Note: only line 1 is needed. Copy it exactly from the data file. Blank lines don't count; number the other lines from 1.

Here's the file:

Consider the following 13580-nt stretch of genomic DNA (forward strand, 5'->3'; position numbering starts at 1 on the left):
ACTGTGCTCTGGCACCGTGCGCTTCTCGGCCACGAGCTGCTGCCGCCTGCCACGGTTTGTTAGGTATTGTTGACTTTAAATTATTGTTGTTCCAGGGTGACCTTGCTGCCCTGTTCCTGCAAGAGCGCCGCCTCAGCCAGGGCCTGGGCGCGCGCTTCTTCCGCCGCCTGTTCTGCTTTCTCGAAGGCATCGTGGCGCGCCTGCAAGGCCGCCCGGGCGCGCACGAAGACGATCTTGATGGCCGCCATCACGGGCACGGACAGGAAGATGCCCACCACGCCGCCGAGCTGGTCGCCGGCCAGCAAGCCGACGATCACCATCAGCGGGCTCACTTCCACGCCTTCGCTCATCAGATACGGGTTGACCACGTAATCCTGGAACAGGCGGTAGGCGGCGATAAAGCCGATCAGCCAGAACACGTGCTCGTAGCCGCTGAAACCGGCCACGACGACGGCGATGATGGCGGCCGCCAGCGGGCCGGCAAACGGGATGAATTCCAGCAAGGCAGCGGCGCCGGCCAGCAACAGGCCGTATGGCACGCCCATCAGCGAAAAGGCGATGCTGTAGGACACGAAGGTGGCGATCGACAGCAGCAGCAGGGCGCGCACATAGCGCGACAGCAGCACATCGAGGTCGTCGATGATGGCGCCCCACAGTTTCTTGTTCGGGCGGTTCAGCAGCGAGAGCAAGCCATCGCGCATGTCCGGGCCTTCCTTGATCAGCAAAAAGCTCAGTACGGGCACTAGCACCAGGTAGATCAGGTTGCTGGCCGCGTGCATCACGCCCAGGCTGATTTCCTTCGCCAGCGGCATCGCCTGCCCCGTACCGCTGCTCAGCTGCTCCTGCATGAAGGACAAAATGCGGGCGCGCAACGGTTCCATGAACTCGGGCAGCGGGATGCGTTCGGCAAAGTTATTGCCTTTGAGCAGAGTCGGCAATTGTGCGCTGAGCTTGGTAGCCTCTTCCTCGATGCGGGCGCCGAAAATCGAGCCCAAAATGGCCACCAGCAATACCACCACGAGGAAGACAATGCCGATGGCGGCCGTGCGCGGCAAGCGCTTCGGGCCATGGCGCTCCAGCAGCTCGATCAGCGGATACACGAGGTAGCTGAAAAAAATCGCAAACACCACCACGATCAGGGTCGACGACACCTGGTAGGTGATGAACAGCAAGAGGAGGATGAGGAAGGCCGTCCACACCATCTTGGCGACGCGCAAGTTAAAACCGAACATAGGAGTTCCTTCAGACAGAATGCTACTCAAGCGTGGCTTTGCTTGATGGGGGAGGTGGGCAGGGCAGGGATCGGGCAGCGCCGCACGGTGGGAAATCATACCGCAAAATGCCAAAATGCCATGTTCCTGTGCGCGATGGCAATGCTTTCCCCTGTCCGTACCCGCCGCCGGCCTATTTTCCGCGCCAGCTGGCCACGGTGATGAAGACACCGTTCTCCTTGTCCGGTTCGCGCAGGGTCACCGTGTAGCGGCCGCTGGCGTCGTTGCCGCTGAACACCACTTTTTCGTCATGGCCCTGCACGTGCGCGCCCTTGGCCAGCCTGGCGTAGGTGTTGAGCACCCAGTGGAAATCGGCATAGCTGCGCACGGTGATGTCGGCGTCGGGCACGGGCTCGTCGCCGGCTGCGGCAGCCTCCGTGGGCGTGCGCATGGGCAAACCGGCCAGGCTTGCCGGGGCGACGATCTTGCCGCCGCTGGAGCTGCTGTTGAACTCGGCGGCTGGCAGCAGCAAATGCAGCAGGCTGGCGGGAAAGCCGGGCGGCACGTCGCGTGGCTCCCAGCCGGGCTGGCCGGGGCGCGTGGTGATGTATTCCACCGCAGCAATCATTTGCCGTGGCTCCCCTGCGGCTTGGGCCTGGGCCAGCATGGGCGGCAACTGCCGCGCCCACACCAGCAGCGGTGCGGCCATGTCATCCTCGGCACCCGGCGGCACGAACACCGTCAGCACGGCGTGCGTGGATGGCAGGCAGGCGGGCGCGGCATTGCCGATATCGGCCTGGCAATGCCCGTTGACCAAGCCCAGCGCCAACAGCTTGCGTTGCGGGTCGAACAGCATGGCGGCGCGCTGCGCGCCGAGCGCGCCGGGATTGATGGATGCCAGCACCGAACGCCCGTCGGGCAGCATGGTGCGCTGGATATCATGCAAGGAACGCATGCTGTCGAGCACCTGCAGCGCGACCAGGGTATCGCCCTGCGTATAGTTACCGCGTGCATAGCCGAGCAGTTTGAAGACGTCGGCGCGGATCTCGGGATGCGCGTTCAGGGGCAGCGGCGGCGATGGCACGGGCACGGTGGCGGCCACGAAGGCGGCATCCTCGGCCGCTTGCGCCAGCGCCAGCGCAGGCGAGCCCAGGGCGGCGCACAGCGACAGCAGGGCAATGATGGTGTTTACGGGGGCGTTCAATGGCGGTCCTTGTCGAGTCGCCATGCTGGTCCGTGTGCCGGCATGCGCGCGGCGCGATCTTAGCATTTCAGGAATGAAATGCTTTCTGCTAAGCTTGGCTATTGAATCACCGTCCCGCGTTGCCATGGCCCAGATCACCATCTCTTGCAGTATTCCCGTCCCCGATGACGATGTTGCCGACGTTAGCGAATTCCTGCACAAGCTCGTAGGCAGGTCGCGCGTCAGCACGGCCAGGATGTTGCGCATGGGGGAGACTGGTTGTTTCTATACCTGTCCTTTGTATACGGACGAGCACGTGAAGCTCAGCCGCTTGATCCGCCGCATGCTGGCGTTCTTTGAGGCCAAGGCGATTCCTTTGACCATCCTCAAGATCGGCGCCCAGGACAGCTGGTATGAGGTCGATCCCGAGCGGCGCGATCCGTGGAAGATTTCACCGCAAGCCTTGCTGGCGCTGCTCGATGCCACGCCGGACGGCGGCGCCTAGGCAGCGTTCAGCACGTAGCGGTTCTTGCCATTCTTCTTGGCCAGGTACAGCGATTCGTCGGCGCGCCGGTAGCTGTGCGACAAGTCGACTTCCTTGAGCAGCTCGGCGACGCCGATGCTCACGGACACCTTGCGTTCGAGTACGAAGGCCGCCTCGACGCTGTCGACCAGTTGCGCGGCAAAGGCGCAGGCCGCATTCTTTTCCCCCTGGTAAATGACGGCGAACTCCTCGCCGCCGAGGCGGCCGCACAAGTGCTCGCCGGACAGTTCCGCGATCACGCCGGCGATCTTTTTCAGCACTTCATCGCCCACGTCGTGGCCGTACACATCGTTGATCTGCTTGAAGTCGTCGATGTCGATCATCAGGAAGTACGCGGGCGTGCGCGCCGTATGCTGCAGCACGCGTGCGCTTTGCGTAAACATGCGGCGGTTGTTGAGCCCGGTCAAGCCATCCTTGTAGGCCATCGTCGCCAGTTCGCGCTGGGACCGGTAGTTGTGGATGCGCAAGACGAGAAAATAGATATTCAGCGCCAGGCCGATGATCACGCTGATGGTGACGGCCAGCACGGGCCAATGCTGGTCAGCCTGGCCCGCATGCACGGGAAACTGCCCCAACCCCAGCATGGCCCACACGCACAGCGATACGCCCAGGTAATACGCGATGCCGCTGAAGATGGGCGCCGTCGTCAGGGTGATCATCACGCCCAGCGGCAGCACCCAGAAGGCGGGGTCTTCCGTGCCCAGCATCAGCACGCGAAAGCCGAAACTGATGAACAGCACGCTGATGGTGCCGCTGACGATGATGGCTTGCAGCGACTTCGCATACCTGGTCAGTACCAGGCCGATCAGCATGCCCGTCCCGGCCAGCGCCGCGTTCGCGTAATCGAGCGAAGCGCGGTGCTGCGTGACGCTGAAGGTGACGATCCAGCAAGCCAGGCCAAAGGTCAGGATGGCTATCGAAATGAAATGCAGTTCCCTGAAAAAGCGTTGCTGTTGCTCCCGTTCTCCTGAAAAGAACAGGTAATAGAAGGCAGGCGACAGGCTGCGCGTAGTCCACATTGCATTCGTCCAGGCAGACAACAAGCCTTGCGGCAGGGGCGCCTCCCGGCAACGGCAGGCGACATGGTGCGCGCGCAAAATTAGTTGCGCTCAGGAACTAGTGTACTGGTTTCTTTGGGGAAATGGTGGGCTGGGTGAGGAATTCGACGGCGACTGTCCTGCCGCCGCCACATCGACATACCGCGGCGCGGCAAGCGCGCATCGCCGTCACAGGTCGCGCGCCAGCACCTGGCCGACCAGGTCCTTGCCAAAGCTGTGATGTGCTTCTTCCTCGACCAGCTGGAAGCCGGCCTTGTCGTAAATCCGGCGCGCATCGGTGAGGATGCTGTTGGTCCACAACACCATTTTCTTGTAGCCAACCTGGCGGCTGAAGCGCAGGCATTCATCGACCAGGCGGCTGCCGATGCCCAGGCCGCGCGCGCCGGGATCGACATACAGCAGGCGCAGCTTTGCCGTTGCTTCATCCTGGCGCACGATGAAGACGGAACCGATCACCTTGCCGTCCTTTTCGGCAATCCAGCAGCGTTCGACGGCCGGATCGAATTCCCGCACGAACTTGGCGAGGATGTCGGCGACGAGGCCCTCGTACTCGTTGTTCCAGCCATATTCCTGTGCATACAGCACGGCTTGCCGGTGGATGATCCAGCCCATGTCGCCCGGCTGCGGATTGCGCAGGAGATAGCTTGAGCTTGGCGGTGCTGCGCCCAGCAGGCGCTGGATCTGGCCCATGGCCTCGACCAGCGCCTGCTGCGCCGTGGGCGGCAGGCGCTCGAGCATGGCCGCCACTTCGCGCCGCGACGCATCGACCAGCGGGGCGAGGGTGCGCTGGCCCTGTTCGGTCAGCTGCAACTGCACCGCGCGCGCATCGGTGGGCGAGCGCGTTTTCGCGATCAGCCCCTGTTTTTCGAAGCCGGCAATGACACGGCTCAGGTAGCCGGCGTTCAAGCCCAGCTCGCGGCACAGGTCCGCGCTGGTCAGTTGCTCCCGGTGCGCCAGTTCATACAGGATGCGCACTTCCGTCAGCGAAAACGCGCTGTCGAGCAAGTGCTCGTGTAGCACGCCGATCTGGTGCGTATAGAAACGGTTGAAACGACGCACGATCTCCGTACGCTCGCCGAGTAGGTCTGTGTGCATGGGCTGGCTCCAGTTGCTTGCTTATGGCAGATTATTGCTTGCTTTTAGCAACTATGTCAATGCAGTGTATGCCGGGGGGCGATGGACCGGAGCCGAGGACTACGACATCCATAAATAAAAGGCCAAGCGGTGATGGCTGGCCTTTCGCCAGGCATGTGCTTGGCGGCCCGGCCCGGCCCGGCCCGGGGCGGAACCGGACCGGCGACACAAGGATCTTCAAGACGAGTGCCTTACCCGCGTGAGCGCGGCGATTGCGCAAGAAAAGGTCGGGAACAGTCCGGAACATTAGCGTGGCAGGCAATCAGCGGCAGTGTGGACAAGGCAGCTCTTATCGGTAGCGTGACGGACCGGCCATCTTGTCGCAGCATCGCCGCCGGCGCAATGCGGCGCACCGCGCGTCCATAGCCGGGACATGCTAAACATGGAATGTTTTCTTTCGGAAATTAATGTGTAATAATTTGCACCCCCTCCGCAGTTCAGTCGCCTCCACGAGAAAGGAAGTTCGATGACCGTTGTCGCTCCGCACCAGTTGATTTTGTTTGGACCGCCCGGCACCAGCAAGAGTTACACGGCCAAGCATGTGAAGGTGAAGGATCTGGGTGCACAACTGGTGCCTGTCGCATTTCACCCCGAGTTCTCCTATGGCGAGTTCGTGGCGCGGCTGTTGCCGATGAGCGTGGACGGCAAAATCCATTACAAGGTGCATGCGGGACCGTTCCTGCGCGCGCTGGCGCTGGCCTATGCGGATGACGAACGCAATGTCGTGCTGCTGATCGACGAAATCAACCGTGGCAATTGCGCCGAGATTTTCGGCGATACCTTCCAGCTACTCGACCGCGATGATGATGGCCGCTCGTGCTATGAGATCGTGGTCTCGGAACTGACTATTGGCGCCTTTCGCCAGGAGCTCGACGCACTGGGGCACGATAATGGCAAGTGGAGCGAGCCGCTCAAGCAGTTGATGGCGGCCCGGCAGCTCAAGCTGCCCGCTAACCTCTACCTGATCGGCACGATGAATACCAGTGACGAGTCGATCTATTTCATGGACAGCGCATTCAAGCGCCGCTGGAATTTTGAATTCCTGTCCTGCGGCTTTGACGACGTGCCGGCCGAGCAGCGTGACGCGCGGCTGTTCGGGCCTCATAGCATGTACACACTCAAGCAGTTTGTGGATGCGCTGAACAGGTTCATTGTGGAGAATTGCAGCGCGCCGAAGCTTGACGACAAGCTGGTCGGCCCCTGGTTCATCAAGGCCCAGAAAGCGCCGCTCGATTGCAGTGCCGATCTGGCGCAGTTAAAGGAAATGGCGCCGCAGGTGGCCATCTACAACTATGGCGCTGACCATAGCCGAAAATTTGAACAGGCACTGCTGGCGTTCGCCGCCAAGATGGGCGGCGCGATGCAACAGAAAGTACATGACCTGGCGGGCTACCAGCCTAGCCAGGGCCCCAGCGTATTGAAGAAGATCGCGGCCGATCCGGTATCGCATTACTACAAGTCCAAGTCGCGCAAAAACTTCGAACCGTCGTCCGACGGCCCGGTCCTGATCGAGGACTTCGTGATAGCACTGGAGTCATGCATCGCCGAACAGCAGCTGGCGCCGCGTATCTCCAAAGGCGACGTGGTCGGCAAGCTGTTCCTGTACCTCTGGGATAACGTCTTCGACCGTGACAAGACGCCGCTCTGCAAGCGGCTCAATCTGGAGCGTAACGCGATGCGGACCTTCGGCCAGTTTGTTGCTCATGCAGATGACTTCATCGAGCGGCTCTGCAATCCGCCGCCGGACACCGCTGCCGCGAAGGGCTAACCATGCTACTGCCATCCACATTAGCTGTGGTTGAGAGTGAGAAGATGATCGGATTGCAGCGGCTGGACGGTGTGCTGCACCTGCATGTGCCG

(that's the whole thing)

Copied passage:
Consider the following 13580-nt stretch of genomic DNA (forward strand, 5'->3'; position numbering starts at 1 on the left):